Wednesday, February 26, 2014

Tupelo moves forward with public transit options "TUPELO, Miss. (WTVA) — A hot button issue has once again come up before the Tupelo City Council: public transportation.

Everyone on the council believes there's a need for public transportation in the city. The problem is how to pay for it."

Sunday, February 23, 2014

Got transit? #Publictransit wins 8,000 jobs for Atlanta.

State Farm Opts for Atlanta Transit Over Sprawl | Streetsblog USA: "The insurance giant will eventually house a total of 8,000 employees at a truly massive mixed-use development connected to a MARTA rail station. Developer KDC is planning a 2.2 million square-foot project at a 17-acre site by the Dunwoody MARTA station near Perimeter Mall. The development will include 585,000 square feet of office space for the initial lease to State Farm, which plans to expand, as well as 100,000 square feet of retail and entertainment space and a 200-room hotel, according to the Atlanta Business Chronicle."

Thursday, February 20, 2014

Public transportation would benefit Troy, Alabama

The Troy Messenger: "With a well planned and well run public transportation system, new and old employers would thrive with a larger work force being made available by adding all those people who had no way to get to work. This would in turn generate more tax revenues that would allow the city to renovate and repair some of the older historic buildings in the downtown Troy area. It would also allow Troy to expand existing services and create new ones for its residents. A good start would be for the city to purchase two twenty-five person buses to run two separate routes in the city. One route could cover Troy University to handle students and support staff. This same bus would also be used to cover large key employers in the city and transport seasonal agricultural workers. The second bus would be used to pick up the elderly, people in need of health care, and people who need to buy groceries or shop. The use of the second bus to assist the elderly and people in need of health care is especially important as these people are the most at need in any community. This is also true in a small town like Troy with no mass transit and where many of the elderly may not have any friends or family to help them get to the doctor or to the grocery store. As a side benefit, having a city employee check in on the elderly for a regular bus pick up insures that if something has gone wrong in their home, there is someone there to check in on that person and get them help if they need it."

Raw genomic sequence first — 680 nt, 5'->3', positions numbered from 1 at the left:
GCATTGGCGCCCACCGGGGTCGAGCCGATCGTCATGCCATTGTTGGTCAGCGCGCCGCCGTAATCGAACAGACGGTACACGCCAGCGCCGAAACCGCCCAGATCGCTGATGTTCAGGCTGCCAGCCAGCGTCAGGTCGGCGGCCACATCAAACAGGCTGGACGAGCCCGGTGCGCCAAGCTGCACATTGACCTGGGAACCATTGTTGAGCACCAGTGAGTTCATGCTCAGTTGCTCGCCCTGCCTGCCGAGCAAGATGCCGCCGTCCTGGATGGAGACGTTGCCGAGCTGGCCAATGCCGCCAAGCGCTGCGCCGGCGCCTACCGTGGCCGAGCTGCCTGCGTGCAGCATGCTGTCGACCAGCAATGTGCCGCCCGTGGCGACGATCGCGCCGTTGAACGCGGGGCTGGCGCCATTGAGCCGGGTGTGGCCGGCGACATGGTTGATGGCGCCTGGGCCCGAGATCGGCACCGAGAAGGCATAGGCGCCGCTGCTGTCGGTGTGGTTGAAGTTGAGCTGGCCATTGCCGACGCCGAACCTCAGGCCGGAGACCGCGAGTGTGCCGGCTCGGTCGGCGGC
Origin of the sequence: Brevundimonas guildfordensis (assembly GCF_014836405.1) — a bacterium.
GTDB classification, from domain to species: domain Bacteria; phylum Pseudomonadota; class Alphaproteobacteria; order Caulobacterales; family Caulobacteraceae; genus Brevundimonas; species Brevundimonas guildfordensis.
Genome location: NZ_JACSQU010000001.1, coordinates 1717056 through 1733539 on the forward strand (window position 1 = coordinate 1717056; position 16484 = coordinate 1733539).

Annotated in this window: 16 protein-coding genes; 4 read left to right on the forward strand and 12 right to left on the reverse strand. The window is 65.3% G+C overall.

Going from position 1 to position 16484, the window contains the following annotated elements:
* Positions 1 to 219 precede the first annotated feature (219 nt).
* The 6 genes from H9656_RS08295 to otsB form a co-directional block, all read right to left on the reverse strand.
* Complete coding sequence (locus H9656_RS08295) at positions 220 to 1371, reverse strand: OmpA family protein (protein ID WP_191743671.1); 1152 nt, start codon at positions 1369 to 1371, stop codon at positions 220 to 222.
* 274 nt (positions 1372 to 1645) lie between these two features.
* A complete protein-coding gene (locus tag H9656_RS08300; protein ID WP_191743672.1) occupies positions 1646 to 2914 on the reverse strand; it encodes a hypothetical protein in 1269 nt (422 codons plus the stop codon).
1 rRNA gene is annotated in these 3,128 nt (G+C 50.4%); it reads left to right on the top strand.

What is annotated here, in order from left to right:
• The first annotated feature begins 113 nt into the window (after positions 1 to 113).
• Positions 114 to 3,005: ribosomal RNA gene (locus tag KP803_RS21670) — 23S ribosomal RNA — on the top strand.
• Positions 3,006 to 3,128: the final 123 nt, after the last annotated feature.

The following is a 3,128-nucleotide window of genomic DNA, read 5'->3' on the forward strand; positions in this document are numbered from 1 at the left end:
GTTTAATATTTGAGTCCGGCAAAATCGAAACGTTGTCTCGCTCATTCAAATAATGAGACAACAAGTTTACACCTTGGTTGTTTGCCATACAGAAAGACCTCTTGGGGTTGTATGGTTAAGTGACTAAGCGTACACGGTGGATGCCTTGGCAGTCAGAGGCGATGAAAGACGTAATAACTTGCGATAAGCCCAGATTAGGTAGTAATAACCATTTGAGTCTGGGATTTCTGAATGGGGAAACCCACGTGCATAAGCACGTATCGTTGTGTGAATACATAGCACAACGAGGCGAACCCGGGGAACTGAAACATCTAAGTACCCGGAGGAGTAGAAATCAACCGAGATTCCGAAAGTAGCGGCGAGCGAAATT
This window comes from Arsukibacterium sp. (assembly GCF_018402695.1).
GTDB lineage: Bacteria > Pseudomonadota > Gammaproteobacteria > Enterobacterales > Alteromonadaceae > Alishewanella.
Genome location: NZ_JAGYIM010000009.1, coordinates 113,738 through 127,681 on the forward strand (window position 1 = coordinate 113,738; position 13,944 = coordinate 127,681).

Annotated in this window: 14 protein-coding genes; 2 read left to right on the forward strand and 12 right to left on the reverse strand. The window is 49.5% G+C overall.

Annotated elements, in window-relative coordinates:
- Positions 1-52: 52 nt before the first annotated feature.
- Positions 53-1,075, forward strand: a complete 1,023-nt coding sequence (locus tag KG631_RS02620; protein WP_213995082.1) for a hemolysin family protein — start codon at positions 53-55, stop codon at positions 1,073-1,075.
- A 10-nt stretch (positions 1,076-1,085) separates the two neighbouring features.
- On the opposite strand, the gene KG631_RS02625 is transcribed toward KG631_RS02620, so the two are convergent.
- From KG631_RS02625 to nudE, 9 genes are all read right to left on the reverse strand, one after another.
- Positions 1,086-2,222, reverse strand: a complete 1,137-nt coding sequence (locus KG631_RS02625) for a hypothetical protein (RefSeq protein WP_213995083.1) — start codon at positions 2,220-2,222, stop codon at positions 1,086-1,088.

Sunday, February 16, 2014

Free trolley proposed for St. Augustine Beach "A comment from St. Augustine Beach Mayor Andrea Samuels, who suggested creating a free or low-cost shuttle from St. Augustine Beach to St. Augustine and back, seemed to be generally agreed upon as a good idea.

“We want people to leave their cars at their hotels,” Samuels said. “We need public transport. I think (the city and beach) can work as a team to drive the economy.”

St. Johns County Commission Vice Chair Rachael Bennett said there are visitor destinations all over the county.

“Up until now, we’ve all planned automobiles. I think we’re starting to enter a new paradigm about how we get around. The county is building bridges with the cities. We’re all working for the same goal,” she said.

However, she added, the county’s been listing its infrastructure needs for the next 10 years.

“We’ve had to close our beaches because they were full (of cars),” she said. “People are parking in neighborhoods.”"

Tuesday, February 11, 2014

#Freetransit system in North Carolina records 6% growth
AppalCART Public Transportation Authority Reports Six Percent Ridership Increase Over Last January | High Country Press: "Feb. 10, 2014. AppalCART, the public transportation authority serving all of Watauga County announced a 6 percent ridership increase on its routes over January a year ago. The authority recorded 148,129 passenger trips last month versus 139,154 for the month of January 2013. "

Wednesday, February 5, 2014

Proposal for #freetransit in Austin, Texas from 13 years ago. Still relevant.

Bus Riders Union of Austin, Texas: "Urban sprawl results from the real estate-intensiveness of a transportation system that relies on the single-occupancy personal auto for most metropolitan trips, particularly peak-hour home-to-work trips. Roughly 75% by acreage of Austin's metropolitan developed real estate is now occupied by the transportation system, by roadways and parking lots. This is the sole reason for the low densities found in newly developing areas. Absent the parking lot, the modern regional mall is a far denser concentration of retail activity than was ever found in the Central Business District, and homes in new residential subdivisions are likely to sit on smaller, not larger, lots than are found in older neighborhoods. But while a neighborhood such as Hyde Park can be served by a two-lane Duval and a two-lane Speedway, the roadway systems serving newer subdivisions comprise 5-and 7-lane arterials. Only by reducing the sheer volume of vehicular traffic can sprawl be reversed."